Graphene supercapacitors could dramatically transform battery charging.
“With any luck, in the next 10-15 years, we’ll have super capacitor batteries that can handle energy densities at industrial scales giving us quick, plentiful electricity whenever we need it says Joe Scott.”
“Super capacitors work differently. Instead of using a chemical reaction to make electrons flow, also called and electrochemical process, they use static electricity, or an electrostatic process.
Now, capacitors have been in our computers for decades, and they work by holding opposite charges between two metallic plates separated by a dielectric material.
Super capacitors, as you may have already figured out, are larger versions of capacitors that use a double layer to hold more energy. In fact they’re sometimes called double-layer capacitors.
And the cool thing about them is that since the electricity is static and not chemical, there’s far less resistance to the charge. In fact, it’s almost instantaneous.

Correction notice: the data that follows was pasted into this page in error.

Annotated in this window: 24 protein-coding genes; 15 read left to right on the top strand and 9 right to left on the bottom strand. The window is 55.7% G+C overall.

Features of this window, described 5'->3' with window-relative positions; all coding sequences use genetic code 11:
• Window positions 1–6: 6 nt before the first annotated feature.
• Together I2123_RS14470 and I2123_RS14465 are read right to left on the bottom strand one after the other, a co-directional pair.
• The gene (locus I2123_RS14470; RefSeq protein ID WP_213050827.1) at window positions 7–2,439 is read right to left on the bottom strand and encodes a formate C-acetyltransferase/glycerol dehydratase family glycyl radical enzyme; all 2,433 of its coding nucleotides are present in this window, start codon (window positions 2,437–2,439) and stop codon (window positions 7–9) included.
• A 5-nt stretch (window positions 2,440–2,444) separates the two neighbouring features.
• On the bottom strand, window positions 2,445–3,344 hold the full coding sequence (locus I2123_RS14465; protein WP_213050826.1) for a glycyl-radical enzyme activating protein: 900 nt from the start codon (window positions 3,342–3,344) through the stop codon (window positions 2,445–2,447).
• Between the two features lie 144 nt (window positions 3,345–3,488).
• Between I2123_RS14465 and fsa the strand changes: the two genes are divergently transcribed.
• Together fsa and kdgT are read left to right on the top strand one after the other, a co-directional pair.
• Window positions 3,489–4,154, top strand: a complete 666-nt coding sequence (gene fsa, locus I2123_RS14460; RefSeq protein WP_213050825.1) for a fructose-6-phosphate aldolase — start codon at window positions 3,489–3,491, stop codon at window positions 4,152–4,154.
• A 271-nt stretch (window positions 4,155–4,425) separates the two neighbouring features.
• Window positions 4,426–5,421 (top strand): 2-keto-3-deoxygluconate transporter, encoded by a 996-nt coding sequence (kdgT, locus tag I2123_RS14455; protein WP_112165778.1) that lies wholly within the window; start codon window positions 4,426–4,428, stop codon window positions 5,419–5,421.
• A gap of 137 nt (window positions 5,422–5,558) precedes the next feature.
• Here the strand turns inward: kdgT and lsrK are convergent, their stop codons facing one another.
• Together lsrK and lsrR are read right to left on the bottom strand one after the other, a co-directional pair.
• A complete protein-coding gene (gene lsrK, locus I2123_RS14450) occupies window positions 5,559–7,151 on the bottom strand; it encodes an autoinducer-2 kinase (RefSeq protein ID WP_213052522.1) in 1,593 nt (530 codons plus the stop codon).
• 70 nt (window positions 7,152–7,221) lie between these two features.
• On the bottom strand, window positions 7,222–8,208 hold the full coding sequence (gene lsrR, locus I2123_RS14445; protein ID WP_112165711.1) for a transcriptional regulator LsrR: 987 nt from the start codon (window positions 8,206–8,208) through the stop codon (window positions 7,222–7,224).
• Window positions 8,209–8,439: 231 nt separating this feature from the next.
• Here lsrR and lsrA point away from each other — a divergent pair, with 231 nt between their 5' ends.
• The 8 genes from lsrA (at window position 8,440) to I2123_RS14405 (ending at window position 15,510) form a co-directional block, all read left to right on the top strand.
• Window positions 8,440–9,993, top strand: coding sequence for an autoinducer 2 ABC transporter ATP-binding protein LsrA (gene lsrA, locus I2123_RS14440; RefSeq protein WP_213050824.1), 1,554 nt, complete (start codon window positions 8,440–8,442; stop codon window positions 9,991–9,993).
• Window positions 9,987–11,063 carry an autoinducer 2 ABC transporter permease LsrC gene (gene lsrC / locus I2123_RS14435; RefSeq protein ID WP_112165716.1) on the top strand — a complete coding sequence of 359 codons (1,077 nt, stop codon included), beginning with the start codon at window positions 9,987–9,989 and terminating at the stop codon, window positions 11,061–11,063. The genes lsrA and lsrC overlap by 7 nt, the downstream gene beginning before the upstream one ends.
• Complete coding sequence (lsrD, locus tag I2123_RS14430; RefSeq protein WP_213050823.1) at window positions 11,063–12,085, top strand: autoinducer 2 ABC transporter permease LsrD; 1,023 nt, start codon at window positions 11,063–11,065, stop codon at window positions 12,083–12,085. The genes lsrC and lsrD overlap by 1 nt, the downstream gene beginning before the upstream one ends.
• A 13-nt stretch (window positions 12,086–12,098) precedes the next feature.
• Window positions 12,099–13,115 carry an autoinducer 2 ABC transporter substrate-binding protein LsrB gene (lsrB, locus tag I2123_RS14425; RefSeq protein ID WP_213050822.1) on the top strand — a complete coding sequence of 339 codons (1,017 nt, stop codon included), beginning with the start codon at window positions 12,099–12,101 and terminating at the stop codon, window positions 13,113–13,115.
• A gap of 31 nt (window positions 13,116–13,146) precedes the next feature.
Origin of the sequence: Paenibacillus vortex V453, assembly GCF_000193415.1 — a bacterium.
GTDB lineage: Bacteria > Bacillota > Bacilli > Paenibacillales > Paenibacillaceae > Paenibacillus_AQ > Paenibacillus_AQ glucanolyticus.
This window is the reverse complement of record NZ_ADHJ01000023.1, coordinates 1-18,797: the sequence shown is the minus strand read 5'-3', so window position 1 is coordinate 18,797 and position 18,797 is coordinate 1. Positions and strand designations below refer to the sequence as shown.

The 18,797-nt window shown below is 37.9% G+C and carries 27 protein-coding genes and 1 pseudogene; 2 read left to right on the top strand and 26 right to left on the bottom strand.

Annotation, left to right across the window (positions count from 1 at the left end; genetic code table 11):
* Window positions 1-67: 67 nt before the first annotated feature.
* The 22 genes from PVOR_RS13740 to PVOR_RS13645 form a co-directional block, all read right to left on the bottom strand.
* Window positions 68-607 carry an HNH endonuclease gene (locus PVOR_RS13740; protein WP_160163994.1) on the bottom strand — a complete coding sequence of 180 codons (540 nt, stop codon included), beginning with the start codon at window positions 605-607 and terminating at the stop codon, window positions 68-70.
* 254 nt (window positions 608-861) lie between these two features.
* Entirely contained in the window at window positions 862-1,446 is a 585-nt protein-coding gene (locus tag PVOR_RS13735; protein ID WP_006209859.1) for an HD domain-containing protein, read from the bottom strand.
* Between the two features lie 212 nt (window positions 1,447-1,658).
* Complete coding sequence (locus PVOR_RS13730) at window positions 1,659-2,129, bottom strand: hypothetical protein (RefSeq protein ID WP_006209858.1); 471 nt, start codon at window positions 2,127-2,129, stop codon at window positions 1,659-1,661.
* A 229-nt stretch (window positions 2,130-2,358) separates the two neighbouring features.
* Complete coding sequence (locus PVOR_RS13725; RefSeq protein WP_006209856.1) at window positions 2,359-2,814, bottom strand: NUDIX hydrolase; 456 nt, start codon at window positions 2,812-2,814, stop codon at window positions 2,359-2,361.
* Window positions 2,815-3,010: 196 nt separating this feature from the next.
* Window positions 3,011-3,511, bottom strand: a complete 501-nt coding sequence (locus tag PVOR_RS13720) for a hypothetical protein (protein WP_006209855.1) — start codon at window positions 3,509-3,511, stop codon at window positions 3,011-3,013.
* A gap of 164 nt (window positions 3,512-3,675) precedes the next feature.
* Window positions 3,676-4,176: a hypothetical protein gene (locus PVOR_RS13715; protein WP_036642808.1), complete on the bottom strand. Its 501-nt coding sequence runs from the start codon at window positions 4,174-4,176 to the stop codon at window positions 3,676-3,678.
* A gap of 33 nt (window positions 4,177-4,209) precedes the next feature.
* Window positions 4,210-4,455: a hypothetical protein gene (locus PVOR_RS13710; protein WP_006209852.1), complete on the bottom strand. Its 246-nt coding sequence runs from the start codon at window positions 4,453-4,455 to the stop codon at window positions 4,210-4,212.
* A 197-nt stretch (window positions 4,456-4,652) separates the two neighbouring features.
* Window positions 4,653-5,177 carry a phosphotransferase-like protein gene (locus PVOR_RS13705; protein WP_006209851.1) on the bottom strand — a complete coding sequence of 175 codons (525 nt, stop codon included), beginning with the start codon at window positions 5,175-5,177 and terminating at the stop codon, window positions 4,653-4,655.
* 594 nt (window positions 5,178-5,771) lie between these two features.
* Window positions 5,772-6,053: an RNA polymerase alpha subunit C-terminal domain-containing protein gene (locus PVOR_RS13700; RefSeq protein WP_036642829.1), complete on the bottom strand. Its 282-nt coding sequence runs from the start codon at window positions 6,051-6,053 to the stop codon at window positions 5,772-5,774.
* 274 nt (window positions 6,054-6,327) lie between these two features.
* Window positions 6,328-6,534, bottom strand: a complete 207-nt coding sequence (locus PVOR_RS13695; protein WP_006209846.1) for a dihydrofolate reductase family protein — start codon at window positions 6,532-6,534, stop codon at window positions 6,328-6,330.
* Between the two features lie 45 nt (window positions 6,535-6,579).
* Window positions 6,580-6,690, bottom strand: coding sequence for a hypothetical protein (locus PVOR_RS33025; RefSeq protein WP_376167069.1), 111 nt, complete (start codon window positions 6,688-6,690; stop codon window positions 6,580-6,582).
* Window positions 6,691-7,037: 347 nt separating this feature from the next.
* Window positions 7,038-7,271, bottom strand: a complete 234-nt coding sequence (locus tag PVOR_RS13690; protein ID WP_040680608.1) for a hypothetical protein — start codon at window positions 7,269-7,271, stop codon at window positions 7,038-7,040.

If, theoretically, you could create super capacitors that could hold as much as a lithium ion battery, you’d have cell phones that could recharge in seconds and it would be good for the rest of the day.
And dare we dream it? An EV car that fully charges faster than it takes to pump gas.
There is one material that could make this dream a reality. It’s called graphene.”
Graphene supercapacitors. Note: the video above was 2017 and you will see some other more recent stories on this site that update the story. See also A graphene breakthrough hints at the future of battery power or High volume, high power graphene supercapacitors which summarises the reason graphene is so suited to this kind of usage.
“However, most supercapacitors currently used can only store small amounts of energy compared to batteries. This depends on their porous layer electrodes, which dictates the amount of electrostatic charge stored at the interface with the electrolyte. The higher the surface area and conductivity, the higher the charge the supercapacitor can store and thus its energy and power. Being a two-dimensional material, graphene has the highest surface area and it also an electrical conductor. Therefore it has the potential to greatly increase the storage capacity of supercapacitors.”